Volume 6 (2016)
Issue 1
Article 1
Computational Thinking in Constructionist Video Games (pages 1-17)
David Weintrop (Learning Sciences and Center for Connected Learning and Computer-Based Modeling, Northwestern University, Evanston, IL, USA), Nathan Holbert (Mathematics, Science and Technology, Teachers College, Columbia University, New York, NY, USA), Michael S. Horn (Learning Sciences, Computer Science, and Center for Connected Learning and Computer-Based Modeling, Northwestern University, Evanston, IL, USA), Uri Wilensky (Learning Sciences, Computer Science, Northwestern Institute on Complex Systems, and Center for Connected Learning and Computer-Based Modeling, Northwestern University, Evanston, IL, USA)
Article 2
An Overview and Study on the Use of Games, Simulations, and Gamification in Higher Education (pages 18-29)
Bradley E Wiggins (Webster University, Vienna, Austria)
Article 3
Mobile Learning: Technology as Mediator of Personal and School Experiences (pages 30-42)
Matthew Duvall (Drexel University, Philadelphia, PA, USA), Anthony Matranga (Drexel University, Philadelphia, PA, USA), Aroutis Foster (Drexel University, Philadelphia, PA, USA), Jason Silverman (Drexel University, Philadelphia, PA, USA)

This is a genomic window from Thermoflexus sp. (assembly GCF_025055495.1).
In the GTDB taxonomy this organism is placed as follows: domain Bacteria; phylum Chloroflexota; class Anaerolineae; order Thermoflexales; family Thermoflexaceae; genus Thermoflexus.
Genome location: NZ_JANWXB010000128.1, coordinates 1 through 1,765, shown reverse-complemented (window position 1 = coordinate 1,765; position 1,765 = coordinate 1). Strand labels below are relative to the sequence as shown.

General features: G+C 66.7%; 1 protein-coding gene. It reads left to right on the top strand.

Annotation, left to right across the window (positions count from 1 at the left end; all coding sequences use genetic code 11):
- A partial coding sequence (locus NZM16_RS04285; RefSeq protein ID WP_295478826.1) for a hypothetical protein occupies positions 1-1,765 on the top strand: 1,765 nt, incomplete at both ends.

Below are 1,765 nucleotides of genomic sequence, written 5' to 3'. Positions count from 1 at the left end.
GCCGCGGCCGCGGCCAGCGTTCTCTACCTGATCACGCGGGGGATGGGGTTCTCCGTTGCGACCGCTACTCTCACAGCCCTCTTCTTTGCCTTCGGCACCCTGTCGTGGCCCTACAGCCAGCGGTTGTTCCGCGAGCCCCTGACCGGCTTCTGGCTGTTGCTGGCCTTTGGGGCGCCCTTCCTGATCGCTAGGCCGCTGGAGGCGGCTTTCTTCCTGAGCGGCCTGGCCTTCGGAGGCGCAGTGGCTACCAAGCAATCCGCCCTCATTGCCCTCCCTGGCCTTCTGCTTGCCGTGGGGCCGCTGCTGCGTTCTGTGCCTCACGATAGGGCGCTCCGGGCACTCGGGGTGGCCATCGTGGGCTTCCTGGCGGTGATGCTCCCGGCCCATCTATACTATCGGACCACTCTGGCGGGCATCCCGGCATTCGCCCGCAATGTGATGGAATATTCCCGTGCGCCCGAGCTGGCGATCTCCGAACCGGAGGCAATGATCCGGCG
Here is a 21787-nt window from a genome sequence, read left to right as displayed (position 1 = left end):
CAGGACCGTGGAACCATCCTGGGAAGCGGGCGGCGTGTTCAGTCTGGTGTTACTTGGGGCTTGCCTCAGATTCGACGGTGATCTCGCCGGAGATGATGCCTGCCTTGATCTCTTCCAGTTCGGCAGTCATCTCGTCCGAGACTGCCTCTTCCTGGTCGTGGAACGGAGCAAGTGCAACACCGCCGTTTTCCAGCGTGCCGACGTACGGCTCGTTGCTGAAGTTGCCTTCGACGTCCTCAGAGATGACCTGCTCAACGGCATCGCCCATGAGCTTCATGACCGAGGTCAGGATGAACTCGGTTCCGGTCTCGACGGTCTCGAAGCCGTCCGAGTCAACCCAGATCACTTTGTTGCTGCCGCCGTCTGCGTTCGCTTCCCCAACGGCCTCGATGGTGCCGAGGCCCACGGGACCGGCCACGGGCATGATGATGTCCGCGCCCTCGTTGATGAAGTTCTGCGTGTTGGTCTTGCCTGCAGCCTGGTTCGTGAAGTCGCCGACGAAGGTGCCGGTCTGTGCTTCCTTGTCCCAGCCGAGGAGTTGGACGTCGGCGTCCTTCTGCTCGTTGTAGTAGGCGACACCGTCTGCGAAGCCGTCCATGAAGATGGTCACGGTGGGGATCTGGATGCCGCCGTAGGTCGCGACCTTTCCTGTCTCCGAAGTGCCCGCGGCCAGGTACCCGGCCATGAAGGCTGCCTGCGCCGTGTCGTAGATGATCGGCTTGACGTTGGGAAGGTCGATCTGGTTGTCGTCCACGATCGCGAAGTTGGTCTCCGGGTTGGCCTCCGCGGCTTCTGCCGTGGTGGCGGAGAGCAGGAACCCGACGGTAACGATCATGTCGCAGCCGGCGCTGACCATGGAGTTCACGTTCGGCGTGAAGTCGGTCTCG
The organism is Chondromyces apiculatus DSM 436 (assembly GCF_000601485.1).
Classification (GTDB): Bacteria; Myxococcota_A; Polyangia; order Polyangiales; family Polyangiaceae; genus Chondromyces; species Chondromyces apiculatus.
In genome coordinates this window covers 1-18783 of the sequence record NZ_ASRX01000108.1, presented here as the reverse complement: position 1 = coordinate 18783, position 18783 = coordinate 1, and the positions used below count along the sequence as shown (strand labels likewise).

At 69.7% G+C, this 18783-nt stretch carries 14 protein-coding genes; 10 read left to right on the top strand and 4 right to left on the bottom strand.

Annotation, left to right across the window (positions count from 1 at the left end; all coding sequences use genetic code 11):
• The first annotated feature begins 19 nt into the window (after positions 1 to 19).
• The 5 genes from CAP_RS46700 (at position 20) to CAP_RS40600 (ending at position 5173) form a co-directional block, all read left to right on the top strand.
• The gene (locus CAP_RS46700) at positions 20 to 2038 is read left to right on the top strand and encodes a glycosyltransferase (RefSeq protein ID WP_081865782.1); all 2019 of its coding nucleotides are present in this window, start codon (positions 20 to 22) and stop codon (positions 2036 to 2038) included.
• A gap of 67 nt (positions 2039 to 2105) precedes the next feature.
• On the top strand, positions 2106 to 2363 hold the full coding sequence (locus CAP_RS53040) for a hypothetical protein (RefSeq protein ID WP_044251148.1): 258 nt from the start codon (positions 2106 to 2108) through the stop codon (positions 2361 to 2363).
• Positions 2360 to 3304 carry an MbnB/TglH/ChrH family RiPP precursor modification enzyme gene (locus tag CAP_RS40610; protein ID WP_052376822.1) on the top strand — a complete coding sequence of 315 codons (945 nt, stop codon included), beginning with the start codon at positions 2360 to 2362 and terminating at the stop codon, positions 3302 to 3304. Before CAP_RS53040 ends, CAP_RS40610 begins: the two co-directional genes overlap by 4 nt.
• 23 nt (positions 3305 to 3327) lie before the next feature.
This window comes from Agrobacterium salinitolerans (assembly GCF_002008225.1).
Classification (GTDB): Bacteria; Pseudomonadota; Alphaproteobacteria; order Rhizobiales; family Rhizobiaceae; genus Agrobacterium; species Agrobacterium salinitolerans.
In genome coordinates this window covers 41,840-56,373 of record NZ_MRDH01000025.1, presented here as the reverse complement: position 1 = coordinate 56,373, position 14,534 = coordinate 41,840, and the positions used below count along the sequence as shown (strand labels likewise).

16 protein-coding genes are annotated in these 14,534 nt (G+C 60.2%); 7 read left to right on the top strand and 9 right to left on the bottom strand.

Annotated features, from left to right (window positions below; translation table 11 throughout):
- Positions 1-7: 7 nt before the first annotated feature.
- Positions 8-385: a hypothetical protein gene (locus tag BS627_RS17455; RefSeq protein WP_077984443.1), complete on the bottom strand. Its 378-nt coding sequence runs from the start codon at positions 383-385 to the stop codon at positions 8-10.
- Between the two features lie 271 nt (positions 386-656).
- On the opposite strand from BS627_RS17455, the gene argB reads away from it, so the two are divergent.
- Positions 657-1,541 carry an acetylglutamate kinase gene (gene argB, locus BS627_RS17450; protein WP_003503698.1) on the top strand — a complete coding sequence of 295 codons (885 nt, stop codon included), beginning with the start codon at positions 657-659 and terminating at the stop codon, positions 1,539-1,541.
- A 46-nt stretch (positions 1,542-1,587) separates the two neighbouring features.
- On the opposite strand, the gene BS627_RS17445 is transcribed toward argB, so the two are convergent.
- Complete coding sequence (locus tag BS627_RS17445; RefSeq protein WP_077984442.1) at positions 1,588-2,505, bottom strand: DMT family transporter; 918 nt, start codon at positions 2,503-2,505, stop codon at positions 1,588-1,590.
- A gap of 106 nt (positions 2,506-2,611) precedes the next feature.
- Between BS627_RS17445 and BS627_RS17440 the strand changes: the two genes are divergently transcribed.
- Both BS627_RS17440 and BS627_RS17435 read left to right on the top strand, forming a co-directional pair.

Article 4
Designing and Deploying 3D Collaborative Games in Education (pages 43-57)
Apostolos Mavridis (Department of Informatics, Aristotle University of Thessaloniki, Thessaloniki, Greece), Thrasyvoulos Tsiatsos (Department of Informatics, Aristotle University of Thessaloniki, Thessaloniki, Greece), Theodouli Terzidou (Department of Informatics, Aristotle University of Thessaloniki, Thessaloniki, Greece)
Issue 2
Special Issue on the 9th European Conference on Games Based Learning
Editorial Preface
Patrick Felicia (Waterford Institute of Technology, Waterford, Ireland)
Article 1